Campaign reported on the latest divertsity demonstration, where Sarah Newton, MP, the minister for state for disabled people, health and work, challenged adland to set quotas to increase representation of people with disabilities. Newton remarked, “…We have made huge strides improving the representation of women and LGBT communities but this is [a] step we really need to take as a country to be truly inclusive as a society.” Once again, a UK official emphasizes the imperative “to be truly inclusive as a society” without a single reference to racial and ethnic minorities. Seems like people of color face handicaps when applying for work in adland too.
Minister calls on ad industry to set targets for representations of disability
By Nicola Kemp
Sarah Newton, MP, the minister for state for disabled people, health and work, has called on the advertising industry to set itself targets to increase the representation of people with disabilities in advertising.
Speaking at Media360 in Brighton today, Newton said: “The broadcast industry has set themselves some standards around representation of disabilities in the media maybe that is something you can do — set yourself your goals and measure against them over time.”
She added: “This is all about a movement for change, we have made huge strides improving the representation of women and LGBT communities but this is step we really need to take as a country to be truly inclusive as a society.”
In a discussion with Sam Phillips, chief marketing officer of Omnicom Media Group UK and chair Open UK, Phillips praised brands including Maltesers and Channel 4 for their commitment to representation but said “with some notable exceptions you don’t see disabled people on screens.” She urged the industry to build that inclusivity into the very earliest stages of brand planning.
Newton said we need to shift our focus to what people can do, not focus on what they can’t. She urged businesses to sign up to the government’s disability confident scheme.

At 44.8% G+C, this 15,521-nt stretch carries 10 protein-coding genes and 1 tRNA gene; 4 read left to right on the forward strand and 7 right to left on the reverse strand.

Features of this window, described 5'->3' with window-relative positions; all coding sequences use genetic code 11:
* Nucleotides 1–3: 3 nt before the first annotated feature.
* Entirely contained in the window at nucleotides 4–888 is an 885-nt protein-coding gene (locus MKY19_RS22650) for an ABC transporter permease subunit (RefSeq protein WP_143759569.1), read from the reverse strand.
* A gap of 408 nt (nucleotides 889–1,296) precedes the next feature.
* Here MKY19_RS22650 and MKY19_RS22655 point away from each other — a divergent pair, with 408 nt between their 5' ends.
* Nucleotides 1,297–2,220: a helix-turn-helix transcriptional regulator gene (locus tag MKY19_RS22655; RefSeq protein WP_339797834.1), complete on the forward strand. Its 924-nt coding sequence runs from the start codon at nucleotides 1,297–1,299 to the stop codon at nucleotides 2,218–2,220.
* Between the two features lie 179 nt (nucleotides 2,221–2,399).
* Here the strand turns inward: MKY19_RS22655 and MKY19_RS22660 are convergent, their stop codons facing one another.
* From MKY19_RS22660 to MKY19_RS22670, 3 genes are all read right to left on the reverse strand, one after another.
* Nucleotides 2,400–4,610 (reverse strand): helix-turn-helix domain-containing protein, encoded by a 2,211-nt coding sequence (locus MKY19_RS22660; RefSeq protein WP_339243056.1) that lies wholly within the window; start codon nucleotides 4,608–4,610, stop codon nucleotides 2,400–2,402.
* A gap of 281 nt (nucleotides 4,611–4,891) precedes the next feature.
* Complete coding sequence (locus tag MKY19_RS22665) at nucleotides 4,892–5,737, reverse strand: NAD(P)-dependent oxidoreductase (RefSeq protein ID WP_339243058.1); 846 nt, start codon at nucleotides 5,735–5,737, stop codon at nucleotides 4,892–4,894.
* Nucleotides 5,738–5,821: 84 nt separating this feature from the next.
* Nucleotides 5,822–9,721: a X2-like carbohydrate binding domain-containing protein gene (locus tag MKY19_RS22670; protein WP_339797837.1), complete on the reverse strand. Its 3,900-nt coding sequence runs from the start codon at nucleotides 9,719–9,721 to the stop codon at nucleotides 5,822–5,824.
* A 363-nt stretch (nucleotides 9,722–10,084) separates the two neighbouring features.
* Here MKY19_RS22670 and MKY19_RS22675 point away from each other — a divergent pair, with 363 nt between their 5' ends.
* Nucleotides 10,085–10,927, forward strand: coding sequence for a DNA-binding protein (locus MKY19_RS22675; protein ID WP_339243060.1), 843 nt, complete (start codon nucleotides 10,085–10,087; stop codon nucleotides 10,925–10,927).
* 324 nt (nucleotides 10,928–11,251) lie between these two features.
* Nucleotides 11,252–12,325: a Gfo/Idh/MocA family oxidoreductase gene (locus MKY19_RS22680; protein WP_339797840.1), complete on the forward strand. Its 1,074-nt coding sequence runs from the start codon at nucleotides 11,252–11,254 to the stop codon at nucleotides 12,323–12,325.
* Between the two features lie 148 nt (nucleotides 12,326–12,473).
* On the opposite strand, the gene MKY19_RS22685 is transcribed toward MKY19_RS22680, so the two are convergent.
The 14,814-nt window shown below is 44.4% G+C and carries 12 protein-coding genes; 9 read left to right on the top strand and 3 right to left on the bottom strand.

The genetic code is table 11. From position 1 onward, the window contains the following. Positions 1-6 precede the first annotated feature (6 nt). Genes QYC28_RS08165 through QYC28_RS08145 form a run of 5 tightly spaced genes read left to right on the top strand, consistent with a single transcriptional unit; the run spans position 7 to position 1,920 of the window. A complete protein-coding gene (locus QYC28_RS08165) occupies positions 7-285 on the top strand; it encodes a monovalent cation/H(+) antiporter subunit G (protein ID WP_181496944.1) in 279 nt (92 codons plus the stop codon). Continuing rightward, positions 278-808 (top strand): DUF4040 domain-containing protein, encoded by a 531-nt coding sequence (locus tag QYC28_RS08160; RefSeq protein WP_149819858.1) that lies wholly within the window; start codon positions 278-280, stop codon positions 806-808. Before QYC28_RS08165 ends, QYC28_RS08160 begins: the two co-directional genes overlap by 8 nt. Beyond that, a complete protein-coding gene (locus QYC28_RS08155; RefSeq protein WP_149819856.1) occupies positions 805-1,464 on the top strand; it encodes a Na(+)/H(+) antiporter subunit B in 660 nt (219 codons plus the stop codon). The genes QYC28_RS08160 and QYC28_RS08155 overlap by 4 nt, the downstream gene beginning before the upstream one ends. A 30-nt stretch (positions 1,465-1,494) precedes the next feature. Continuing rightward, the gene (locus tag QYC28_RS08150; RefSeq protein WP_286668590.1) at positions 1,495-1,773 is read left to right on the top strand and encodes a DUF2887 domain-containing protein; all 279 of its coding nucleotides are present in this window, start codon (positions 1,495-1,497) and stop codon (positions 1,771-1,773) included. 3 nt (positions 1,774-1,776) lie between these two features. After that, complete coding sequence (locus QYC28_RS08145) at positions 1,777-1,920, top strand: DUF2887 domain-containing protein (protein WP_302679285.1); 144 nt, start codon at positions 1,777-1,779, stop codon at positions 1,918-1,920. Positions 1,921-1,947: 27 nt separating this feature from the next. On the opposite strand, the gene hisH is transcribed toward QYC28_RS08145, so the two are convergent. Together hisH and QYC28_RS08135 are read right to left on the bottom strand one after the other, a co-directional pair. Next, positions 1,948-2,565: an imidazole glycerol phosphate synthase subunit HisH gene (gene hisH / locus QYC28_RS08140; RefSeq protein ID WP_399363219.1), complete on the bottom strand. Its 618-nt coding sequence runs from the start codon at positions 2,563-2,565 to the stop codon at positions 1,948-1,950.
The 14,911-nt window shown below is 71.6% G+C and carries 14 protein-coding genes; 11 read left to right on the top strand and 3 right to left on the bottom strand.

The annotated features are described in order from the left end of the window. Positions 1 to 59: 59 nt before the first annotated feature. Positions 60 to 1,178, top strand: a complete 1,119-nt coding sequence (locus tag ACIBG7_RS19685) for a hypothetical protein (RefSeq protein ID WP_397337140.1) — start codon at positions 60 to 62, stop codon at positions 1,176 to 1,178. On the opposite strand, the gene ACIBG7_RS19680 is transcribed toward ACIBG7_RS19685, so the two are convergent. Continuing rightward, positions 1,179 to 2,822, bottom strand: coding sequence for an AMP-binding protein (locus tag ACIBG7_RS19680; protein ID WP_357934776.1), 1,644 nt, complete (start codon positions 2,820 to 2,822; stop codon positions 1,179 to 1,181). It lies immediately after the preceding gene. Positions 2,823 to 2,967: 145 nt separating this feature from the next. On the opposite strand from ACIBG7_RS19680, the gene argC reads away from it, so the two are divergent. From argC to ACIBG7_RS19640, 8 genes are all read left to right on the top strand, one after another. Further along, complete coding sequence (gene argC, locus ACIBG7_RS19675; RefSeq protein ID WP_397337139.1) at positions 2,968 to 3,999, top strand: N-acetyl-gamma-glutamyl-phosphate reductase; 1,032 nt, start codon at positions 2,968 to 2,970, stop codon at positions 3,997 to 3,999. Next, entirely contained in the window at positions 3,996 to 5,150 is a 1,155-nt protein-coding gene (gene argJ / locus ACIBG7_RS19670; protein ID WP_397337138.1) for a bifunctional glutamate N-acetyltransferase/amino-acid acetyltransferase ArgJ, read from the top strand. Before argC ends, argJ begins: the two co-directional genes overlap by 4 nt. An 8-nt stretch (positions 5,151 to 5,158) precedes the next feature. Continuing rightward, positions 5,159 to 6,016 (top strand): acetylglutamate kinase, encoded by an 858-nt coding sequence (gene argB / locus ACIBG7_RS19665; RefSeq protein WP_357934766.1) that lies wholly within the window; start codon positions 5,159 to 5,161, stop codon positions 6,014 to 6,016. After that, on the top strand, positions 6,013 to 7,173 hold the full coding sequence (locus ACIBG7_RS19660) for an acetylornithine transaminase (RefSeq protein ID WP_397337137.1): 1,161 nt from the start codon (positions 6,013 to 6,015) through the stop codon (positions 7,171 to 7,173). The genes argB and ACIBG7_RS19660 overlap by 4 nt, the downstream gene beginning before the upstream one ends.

She said: “There can be a lot of fear, businesses aren’t sure about how to recruit disabled talent and how to make reasonable adjustments, but it is really easy to take that step and sign up to disability confident.” She also highlighted the government grants available to businesses to help make their workspaces accessible.
According to Newton it is incumbent on all of us to think about how we can reflect that diversity of people in out population. She added: “Some businesses say to me they don’t feel comfortable [featuring disabled people in advertising] or it doesn’t fit with their core message. But one in five of your customers can have a disability so how can they not fit with your business.”
In a question from the floor Newton was challenged on how the media and advertising industry can drive more aspirational images of disability in the media when the reality of the cuts to support we are giving to disabled people is anything but aspirational. “How can the media industry give a representation that is real and genuine and not in contradiction with the reality of the situation,” she said.
Newton defended the government’s approach and said they were taking a ‘person centric’ approach and emphasised the support it was providing in enabling disabled people to work. She said: “Only half of disabled people who want to work currently have the ability to do that. So many people tell me they don’t want to be on benefits they want to work.”
An all-party work and pensions select committee recently criticised the government’s disability policy. Frank Field MP, chair of the committee, wrote: “A pervasive lack of trust is undermining its entire operation. In turn, this is translating to untenable human costs to claimants and financial costs to the public purse.”